Carolyn is the Earth & Climate writer at Science News. Previously she worked at Science magazine for six years, both as a reporter covering paleontology and polar science and as the editor of the news in brief section. Before that she was a reporter and editor at EARTH magazine. She has bachelor’s degrees in Geology and European History and a Ph.D. in marine geochemistry from MIT and the Woods Hole Oceanographic Institution. She’s also a former Science News intern.

All Stories by Carolyn Gramling

  1. Megalodon shark illustration

    Cannibalism in the womb may have helped megalodon sharks become giants

    The ancient sea terror Otodus megalodon may have grown to at least 14 meters long thanks to a firstborn pup’s predatory behavior, some researchers say.

  2. Greenland ice sheet

    By 2100, Greenland will be losing ice at its fastest rate in 12,000 years

    The rate of loss of Greenland’s ice will soar over the next century even with greatly reduced greenhouse gas emissions.

  3. Getz Ice Shelf

    Global warming may lead to practically irreversible Antarctic melting

    Simulations suggest that even if the Paris climate goals are met, melting Antarctica ice will still cause sea levels to rise by more than 2 meters.

  4. ocean waves

    Underwater earthquakes’ sound waves reveal changes in ocean warming

    A new technique uses the echoes of earthquakes in seawater to track the impact of climate change on the oceans.

  5. Hope Diamond

    Earth’s rarest diamonds form from primordial carbon in the mantle

    Chemical analyses of the rarest diamonds suggest the planet’s carbon cycle may not go as deep as scientists thought.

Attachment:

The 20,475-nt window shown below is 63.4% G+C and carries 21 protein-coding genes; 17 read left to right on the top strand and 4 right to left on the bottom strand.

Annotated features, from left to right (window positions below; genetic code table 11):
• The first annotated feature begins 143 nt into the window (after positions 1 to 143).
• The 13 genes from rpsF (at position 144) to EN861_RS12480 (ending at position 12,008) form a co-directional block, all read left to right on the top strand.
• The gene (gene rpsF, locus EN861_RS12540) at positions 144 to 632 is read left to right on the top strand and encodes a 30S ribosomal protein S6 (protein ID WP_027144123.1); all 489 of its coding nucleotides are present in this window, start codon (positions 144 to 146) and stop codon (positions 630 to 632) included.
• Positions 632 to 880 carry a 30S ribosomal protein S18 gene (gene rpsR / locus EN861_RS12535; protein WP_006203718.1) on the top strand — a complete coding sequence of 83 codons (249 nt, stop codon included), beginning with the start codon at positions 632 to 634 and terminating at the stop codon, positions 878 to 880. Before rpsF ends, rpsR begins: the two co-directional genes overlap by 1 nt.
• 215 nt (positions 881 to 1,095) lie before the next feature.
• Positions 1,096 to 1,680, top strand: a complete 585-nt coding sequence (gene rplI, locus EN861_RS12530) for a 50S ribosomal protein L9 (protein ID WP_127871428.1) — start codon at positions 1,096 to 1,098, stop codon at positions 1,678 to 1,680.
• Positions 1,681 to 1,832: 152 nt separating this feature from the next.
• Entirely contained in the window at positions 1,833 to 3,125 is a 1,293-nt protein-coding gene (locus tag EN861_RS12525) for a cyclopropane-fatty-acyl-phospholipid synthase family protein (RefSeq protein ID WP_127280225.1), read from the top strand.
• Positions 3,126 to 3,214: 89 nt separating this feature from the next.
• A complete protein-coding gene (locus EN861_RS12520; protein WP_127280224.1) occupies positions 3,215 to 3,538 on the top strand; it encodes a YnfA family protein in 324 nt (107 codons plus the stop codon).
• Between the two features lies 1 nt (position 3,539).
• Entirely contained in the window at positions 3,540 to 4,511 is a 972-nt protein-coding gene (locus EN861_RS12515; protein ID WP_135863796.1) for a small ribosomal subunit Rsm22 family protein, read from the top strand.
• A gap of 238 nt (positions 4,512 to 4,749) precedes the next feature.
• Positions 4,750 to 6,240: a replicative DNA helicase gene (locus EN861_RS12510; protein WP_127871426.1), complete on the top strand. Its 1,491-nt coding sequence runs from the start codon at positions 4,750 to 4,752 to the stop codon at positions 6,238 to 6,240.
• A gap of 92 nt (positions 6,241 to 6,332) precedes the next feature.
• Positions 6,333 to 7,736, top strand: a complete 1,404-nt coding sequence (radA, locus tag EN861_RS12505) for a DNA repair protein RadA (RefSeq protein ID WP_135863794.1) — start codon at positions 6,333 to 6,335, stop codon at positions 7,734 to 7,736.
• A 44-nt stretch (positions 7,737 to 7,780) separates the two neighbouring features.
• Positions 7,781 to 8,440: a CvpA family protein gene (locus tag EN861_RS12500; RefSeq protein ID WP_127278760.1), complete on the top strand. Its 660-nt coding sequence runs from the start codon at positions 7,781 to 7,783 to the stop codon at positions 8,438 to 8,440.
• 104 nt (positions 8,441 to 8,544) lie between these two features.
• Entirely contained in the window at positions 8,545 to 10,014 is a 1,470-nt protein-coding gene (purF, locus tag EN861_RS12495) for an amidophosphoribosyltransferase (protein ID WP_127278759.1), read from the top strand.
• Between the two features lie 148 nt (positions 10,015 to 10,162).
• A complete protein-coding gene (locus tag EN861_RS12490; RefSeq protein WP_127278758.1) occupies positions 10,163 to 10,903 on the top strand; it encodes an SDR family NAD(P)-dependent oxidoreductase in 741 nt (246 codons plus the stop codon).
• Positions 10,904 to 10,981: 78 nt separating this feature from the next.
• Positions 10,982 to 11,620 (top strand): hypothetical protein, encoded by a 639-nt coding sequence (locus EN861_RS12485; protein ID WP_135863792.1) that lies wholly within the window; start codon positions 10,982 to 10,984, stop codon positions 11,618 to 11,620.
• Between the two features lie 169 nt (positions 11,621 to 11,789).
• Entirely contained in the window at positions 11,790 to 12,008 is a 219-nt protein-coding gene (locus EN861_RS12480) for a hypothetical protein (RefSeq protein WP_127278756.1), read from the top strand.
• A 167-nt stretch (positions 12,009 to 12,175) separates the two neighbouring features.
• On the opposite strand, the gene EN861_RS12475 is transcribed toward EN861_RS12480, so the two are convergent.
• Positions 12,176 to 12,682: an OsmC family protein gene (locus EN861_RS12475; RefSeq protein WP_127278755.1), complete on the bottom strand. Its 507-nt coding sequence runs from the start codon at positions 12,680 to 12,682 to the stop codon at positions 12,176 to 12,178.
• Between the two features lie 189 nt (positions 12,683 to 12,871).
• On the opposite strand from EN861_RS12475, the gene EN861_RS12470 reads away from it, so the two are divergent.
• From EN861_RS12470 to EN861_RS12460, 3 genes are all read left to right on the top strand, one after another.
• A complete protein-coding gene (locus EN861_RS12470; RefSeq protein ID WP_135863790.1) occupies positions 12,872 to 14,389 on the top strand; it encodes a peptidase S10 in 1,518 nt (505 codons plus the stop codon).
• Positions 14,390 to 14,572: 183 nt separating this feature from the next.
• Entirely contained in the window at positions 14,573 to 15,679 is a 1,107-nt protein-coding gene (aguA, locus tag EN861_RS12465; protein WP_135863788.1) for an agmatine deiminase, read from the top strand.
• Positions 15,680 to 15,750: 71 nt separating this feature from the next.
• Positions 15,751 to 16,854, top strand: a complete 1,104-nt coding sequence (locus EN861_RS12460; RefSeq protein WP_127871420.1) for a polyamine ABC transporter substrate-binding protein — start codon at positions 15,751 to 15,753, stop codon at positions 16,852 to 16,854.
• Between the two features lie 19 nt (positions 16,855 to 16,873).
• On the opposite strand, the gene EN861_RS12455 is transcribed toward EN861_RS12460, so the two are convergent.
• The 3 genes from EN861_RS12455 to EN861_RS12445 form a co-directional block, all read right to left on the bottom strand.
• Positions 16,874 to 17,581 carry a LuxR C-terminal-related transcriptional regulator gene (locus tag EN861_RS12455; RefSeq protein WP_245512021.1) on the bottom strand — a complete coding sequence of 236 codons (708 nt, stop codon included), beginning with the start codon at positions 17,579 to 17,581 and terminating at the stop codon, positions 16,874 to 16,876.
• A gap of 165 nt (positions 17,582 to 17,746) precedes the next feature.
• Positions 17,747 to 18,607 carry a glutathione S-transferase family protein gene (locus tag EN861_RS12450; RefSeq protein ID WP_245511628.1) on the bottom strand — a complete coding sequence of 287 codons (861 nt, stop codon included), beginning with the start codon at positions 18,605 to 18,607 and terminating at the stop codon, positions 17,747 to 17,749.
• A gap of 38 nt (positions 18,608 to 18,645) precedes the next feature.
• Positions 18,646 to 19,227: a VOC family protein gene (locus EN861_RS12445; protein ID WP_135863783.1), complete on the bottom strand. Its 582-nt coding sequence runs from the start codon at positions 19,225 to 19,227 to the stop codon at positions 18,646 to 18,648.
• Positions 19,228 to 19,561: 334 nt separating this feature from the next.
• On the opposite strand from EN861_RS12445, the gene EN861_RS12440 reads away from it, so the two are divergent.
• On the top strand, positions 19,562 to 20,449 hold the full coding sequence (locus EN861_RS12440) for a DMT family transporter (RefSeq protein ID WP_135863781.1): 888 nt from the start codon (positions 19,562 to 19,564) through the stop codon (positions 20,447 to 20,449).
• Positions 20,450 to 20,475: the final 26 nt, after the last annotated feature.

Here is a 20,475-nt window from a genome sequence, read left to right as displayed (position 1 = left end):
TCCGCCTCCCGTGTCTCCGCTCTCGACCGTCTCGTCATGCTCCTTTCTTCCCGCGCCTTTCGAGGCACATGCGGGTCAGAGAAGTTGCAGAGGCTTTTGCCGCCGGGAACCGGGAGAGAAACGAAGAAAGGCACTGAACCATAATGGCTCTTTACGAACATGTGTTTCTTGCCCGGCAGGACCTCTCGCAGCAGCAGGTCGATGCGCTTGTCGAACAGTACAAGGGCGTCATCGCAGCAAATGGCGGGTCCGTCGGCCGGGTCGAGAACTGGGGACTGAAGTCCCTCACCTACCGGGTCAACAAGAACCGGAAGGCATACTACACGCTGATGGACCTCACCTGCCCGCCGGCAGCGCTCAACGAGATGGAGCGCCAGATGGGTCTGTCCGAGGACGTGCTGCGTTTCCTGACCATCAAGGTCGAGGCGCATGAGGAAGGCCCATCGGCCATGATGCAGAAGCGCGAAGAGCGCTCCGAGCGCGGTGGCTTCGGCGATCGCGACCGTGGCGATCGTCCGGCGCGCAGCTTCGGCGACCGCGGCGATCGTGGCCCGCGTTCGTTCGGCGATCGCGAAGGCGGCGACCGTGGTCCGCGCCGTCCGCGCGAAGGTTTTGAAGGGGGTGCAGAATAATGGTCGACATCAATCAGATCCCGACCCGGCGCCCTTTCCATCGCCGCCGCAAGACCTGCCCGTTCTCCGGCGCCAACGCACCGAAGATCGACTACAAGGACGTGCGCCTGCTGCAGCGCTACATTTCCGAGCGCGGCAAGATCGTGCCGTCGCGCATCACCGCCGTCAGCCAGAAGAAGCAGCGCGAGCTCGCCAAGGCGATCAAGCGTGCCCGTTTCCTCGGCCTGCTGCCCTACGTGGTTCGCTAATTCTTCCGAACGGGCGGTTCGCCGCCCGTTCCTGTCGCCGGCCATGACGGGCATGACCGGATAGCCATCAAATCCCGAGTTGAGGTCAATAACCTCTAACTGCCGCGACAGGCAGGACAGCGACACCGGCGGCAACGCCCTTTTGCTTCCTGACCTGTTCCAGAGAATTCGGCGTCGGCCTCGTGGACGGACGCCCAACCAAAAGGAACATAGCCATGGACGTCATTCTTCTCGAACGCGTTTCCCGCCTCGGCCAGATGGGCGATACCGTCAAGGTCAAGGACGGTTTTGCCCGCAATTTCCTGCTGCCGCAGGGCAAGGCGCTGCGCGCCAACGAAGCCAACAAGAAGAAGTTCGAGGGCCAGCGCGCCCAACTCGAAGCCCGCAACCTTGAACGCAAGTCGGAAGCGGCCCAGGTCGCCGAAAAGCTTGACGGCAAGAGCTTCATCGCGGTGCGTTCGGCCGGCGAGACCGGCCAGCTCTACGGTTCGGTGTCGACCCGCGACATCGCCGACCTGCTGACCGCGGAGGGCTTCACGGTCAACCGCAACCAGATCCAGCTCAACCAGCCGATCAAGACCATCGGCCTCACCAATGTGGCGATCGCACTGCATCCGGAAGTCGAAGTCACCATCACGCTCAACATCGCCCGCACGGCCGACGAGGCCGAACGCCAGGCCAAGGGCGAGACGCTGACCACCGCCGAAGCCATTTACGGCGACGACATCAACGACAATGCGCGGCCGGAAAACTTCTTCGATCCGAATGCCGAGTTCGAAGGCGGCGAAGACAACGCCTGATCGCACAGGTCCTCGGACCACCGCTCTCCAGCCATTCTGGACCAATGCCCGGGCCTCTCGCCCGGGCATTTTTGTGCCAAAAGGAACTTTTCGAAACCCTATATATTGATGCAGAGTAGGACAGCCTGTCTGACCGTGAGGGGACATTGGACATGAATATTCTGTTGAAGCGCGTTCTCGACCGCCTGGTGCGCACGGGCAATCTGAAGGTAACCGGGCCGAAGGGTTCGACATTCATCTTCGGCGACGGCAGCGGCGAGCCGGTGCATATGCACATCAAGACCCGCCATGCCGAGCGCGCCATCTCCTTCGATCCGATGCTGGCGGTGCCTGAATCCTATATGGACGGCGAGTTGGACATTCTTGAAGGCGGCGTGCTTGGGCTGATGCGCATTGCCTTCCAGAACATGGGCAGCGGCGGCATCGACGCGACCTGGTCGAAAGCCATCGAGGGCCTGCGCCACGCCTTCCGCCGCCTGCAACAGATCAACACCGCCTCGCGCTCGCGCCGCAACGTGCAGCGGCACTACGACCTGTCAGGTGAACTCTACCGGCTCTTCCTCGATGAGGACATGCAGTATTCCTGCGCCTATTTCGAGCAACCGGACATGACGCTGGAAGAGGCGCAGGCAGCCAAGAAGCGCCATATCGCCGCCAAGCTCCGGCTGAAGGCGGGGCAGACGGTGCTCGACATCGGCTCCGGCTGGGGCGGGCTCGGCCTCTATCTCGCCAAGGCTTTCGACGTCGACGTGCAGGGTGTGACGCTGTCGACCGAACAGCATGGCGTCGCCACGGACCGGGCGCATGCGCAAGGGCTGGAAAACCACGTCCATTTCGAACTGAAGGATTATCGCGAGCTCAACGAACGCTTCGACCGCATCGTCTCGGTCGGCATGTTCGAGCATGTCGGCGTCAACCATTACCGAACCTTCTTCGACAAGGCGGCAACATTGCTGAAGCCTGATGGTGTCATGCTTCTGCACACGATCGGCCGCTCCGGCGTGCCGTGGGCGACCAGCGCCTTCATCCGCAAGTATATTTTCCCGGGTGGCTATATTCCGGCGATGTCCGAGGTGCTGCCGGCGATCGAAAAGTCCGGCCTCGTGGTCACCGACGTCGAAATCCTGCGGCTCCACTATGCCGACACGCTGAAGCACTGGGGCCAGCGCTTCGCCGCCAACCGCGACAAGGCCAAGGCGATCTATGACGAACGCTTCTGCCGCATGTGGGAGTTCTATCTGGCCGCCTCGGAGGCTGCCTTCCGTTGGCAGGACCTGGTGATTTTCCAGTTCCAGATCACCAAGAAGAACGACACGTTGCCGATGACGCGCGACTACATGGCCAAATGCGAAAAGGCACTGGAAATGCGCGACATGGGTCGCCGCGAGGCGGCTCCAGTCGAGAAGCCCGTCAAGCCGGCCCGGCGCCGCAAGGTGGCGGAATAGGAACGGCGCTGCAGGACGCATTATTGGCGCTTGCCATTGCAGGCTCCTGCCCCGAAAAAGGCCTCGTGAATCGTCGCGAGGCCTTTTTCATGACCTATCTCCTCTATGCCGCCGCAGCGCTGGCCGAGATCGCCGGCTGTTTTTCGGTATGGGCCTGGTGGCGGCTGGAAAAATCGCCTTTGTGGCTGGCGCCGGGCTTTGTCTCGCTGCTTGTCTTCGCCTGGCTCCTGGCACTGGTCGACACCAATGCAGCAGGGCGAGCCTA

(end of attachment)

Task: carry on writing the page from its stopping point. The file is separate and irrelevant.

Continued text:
6. Nathaniel B. Palmer research ship in West Antarctica

    New maps show how warm water may reach Thwaites Glacier’s icy underbelly

    New seafloor maps around Thwaites Glacier in Antarctica reveal how deep channels could help warm ocean water melt the glacier from below.

  7. Bering Sea ice

    Bering Sea winter ice shrank to its lowest level in 5,500 years in 2018

    Peat cores that record five millennia of climate shifts in the Arctic region suggest recent ice loss is linked to rising carbon dioxide levels.

  8. Hurricane Laura

    What’s behind August 2020’s extreme weather? Climate change and bad luck

    On top of a pandemic, the United States is having an epic weather year — a combination of bad luck and a stage set by a warming climate.

  9. Furnace Creek

    Death Valley hits 130° F, the hottest recorded temperature on Earth since 1931

    Amid a heat wave in the western United States, California’s Death Valley is back in the record books with the third hottest temperature ever recorded.

  10. a hammerhead shark swimming

    Species may swim thousands of kilometers to escape ocean heat waves

    A new analysis of ocean heat waves shows latitude matters when it comes to how far fish and other sea species must go to find cooler waters.

  11. emperor penguins

    Penguin poop spotted from space ups the tally of emperor penguin colonies

    High-res satellite images reveal eight new breeding sites for the world’s largest penguins on Antarctica, including the first reported ones offshore.

  12. microscope image of ancient microbes

    These ancient seafloor microbes woke up after over 100 million years

    Scientists discover that microbes that had lain dormant in the seafloor for millions of years can revive and multiply.